Maybe just one example. One of the most prolific prophetic groups from a few years ago, at least, is known as the Kansas City Prophets, included men like Mike Bickle and Rick Joyner, two of the most highly regarded were Bob Jones, not of Bob Jones University, different Bob Jones, and Paul Cain. Both of these men were regarded as prophets by their fellow Charismatics. Both of them were highly visible and influential, especially within the Third Wave circles where they ministered. But both of them were subsequently disqualified from ministry on moral grounds.
Bob Jones had to be removed from ministry when it came to light that he was using his prophetic gifts to illicit sexual favors from women. And Paul Cain’s ministry was publicly scandalized when he admitted to long-term drunkenness and homosexuality. Irony is that in spite of their lack of moral integrity, they continued to be held up as true prophets by many within the Charismatic world. Bob Jones, for example, still has a thriving ministry. On his web page he compares himself to the prophet Daniel.
Well that brings us then to a third test of false prophets, predictive accuracy. And this is where we’re going to spend more of our time this afternoon. When a true prophet speaks about future events or other unknown things, he speaks with 100 percent accuracy. And that’s because God knows all things. So if someone is accurately speaking on God’s behalf, what he says will invariably be true.
Now once again, there are a number of scriptures that we could look at on this point, but we will consider just two. The first is Deuteronomy 18 which Tom Pennington referenced this morning, but it’s worth reading again. Here God Himself says this, “The prophet who speaks a word presumptuously in My name which I have not commanded him to speak, or which he speaks in the name of other gods, that prophet shall die. You may say in your heart, ‘How will we know if the Word, or how will we know the Word which the Lord has not spoken?’” In other words, how will we know if this is a true prophet or a false prophet.
“When a prophet speaks in the name of the Lord, if the thing does not come about or come true, that is the thing which the Lord has not spoken. The prophet has spoken it presumptuously, you shall not be afraid of him” Well that’s just about as clear as you could possibly make it. God says if a prophet claims to speak for God, but then says things that do not come to pass or are inaccurate, then that prophet has spoken presumptuously and he can be considered a false prophet.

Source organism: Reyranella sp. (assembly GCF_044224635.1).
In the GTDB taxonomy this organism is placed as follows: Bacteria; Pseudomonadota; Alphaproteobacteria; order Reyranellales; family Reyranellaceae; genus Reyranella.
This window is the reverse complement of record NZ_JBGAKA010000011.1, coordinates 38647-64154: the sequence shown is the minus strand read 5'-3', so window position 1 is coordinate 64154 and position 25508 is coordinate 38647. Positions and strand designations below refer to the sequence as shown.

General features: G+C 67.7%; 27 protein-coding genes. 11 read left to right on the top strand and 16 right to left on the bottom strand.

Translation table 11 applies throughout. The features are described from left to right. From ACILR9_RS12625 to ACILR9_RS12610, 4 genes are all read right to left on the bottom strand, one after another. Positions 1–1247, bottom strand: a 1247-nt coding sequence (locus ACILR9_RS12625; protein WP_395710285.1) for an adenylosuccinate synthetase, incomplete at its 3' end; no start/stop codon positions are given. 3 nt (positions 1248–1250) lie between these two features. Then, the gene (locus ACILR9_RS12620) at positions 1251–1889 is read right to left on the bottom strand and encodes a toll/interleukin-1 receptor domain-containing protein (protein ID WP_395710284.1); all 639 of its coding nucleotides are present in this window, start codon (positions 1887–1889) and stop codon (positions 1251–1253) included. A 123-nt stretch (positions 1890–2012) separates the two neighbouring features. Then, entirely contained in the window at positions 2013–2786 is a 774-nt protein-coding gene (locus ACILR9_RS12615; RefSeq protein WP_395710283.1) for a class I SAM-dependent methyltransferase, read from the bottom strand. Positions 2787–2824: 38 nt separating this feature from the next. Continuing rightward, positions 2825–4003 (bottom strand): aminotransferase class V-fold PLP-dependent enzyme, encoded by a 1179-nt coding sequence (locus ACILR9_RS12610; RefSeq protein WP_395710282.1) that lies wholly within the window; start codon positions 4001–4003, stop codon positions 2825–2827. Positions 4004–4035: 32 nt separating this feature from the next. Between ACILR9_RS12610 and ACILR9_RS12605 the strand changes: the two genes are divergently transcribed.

The rest of Scripture reverberates the same truth. According to Isaiah 44:26, God confirms the words of His true messengers. According to Jeremiah 28:9 the true prophet is the one whose predictions come true. According to Ezekiel 12:25, “The Word which God speaks will come to pass.”
By contrast a false prophet, all he can do is hope in the wishful thinking sort of hope, hope that what he has predicted will actually happen. Here’s what Ezekiel 13 says, “Thus says the Lord God, ‘Woe to the foolish prophets who are following their own spirit and have seen nothing. O Israel, your prophets have been like foxes among ruins. You have not gone up into the breaches nor did you build the wall around the house of Israel to stand in the battle on the day of the Lord. These prophets, they see falsehood and lying divination who are saying, The Lord declares, when the Lord has not sent them. Yet…notice this…they hope for the fulfillment of their word.’ Did you not see a false vision and speak a lying divination when you said the Lord declares? But it is not I who have spoken. Therefore thus says the Lord God, because you have spoken falsely and seen a lie, therefore behold, I am against you, declares the Lord God. So My hand will be against the prophets who see false visions and utter lying divinations. They will have no place in the council of My people, nor will they be written down in the register of the house of Israel, nor will they enter the land of Israel that you may know that I am the Lord God.”